HSE admits liability five years after the death of Evelyn Flanagan

The family of the late Evelyn Flanagan have this week welcomed the acknowledgement of liability from the HSE in relation to her death almost five years ago in Mayo General Hospital. High Court proceedings had been issued by the late Mrs Flanagan’s family following the decision of the coroner’s inquest in 2009 that she had died as a result of medical misadventure.

The High Court proceedings were listed for a full hearing in December, but following recent mediation a settlement was reached in which liability was admitted by the HSE. The late Mrs Flanagan’s family have said they “welcomed the acknowledgement of liability by Mayo General Hospital, albeit very late in the day”.

Evelyn Flanagan died on October 19 2007, a few hours after giving birth to her second child. Her family maintained that her death was avoidable and that she had not received timely and appropriate treatment at Mayo General Hospital in the hours after giving birth. Her family maintained that her post partum haemorrhage had been left unattended and then inadequately treated. This was disputed at the inquest by representatives of Mayo General Hospital. But after hearing evidence of independent medical witnesses brought in by the coroner, the inquest jury decided in 2009 that Ms Flanagan died as a result of medical misadventure, specifically “acute cardiac failure following post partum haemorrhage following blood and fluid administration”.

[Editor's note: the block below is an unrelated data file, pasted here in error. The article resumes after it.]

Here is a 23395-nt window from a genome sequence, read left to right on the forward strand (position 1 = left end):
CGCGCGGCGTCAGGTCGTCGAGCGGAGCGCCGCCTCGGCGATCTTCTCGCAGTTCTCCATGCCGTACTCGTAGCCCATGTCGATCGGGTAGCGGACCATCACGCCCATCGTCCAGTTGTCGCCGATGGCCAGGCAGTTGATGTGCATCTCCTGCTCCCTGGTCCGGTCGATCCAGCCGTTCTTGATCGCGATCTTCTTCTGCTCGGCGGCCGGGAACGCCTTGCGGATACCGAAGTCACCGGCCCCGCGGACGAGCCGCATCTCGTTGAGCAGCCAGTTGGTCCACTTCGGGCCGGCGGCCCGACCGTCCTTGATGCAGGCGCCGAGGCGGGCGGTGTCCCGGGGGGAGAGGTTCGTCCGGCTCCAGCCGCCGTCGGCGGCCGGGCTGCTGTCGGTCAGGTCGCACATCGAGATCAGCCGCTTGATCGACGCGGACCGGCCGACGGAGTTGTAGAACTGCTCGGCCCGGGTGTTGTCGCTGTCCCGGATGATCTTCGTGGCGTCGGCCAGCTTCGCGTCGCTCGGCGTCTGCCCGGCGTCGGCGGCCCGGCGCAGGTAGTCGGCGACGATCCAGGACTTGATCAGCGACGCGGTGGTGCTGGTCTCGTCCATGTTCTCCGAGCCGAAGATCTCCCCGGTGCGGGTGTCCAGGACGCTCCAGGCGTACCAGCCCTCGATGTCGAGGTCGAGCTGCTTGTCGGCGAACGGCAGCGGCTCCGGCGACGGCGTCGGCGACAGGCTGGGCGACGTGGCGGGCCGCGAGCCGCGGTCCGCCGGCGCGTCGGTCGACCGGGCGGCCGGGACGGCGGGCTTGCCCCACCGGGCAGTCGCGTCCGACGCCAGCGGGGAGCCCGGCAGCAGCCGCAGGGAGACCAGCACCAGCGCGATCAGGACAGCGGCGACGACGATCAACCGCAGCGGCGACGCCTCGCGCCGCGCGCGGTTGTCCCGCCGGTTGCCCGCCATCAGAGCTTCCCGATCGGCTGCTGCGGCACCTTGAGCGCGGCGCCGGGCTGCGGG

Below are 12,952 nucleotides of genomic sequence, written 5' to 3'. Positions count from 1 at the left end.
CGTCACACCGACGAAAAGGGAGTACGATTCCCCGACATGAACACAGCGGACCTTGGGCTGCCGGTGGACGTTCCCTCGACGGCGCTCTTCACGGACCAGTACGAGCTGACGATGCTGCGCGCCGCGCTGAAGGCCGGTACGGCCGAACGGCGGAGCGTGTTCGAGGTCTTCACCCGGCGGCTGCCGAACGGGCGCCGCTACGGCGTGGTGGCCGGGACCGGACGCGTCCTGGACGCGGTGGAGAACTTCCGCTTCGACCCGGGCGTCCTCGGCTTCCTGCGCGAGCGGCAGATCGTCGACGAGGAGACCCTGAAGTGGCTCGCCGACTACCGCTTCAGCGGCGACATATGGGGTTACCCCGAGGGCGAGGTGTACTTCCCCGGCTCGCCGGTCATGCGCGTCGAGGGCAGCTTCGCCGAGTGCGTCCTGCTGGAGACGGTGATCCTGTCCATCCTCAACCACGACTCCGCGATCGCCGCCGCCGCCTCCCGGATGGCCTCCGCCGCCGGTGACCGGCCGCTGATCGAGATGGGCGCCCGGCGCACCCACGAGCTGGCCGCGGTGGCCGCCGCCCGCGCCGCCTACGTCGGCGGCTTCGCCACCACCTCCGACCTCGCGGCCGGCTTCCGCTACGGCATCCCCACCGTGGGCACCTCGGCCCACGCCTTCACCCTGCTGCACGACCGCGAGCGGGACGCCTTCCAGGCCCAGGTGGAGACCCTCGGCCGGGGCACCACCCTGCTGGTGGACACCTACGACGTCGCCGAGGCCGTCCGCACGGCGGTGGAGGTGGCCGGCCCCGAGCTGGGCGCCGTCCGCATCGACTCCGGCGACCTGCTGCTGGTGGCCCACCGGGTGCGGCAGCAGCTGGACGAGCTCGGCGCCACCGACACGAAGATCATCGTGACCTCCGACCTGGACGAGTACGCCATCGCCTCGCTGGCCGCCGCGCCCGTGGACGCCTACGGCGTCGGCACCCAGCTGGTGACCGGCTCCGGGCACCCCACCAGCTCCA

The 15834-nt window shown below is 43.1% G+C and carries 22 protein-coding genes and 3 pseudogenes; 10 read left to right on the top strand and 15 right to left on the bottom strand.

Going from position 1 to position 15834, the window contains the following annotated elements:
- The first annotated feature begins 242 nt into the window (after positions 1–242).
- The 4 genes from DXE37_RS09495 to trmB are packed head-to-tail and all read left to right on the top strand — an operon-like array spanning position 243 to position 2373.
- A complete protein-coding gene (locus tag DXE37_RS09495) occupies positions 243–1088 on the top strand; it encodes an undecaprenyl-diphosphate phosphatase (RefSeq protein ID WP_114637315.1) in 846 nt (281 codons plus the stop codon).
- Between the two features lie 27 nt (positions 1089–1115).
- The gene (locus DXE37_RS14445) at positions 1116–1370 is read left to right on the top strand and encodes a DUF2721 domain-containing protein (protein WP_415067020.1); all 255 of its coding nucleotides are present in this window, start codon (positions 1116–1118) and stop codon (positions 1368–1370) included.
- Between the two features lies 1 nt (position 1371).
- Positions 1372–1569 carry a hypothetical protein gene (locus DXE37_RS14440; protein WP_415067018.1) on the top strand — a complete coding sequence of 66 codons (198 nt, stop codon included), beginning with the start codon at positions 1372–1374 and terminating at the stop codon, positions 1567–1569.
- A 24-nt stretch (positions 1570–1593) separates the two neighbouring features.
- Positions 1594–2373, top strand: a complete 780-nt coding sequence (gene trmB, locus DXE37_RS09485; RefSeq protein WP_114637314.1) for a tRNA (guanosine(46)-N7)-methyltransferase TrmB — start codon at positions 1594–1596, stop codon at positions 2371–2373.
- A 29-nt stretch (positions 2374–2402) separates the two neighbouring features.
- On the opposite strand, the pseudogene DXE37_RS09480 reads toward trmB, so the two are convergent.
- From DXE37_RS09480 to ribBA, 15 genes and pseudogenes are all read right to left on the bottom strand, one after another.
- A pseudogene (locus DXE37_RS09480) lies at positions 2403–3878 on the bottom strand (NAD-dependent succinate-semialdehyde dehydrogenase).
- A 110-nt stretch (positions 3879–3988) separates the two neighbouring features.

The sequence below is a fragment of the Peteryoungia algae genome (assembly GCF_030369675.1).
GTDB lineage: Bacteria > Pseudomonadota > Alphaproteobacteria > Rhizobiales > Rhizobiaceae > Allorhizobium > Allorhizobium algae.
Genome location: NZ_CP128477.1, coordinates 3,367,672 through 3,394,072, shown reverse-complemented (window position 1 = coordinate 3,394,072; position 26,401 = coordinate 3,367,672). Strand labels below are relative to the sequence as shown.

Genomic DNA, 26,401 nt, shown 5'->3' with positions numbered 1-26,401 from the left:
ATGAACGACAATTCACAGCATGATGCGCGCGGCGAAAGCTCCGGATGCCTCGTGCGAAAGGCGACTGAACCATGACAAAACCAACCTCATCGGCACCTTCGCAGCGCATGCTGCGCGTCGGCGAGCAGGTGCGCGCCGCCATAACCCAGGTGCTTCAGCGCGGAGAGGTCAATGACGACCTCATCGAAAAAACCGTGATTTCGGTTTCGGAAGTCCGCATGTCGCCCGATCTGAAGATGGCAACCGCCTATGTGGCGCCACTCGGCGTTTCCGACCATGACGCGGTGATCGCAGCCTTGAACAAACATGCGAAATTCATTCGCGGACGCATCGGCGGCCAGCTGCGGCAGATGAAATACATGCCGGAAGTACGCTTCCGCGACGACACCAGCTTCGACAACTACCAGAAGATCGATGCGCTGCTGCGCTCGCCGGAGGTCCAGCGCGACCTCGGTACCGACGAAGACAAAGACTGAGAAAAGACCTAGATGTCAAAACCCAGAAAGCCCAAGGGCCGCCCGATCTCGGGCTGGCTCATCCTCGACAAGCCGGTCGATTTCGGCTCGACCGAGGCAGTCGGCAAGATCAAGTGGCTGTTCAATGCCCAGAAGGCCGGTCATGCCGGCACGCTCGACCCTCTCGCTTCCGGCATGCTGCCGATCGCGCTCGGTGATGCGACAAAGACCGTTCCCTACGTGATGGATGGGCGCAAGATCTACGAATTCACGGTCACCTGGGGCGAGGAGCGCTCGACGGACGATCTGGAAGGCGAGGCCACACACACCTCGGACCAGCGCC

When contacted about the case the HSE West issued the following statement to the Mayo Advertiser. “The management and staff at Mayo General Hospital extend their sympathies to the husband and family of Evelyn Flanagan on their tragic loss in 2007. It is always the expectation that a mother like Evelyn Flanagan would be home with her newborn baby, but this was sadly not so in her case.

In order to respond to any similar clinical situation arising in the future, the hospital has put in place a number of protocols. The hospital is committed to a programme of continuous improvement in the clinical care provided to patients, and arrangements have also been put in place to have clinical audits undertaken on a monthly basis. Mayo General Hospital would like to assure the patient population it serves that robust arrangements are now in place to notify and review any serious adverse event that occurs at the hospital in order to identify any shortfall in its services and to implement improvements whenever possible.”

 

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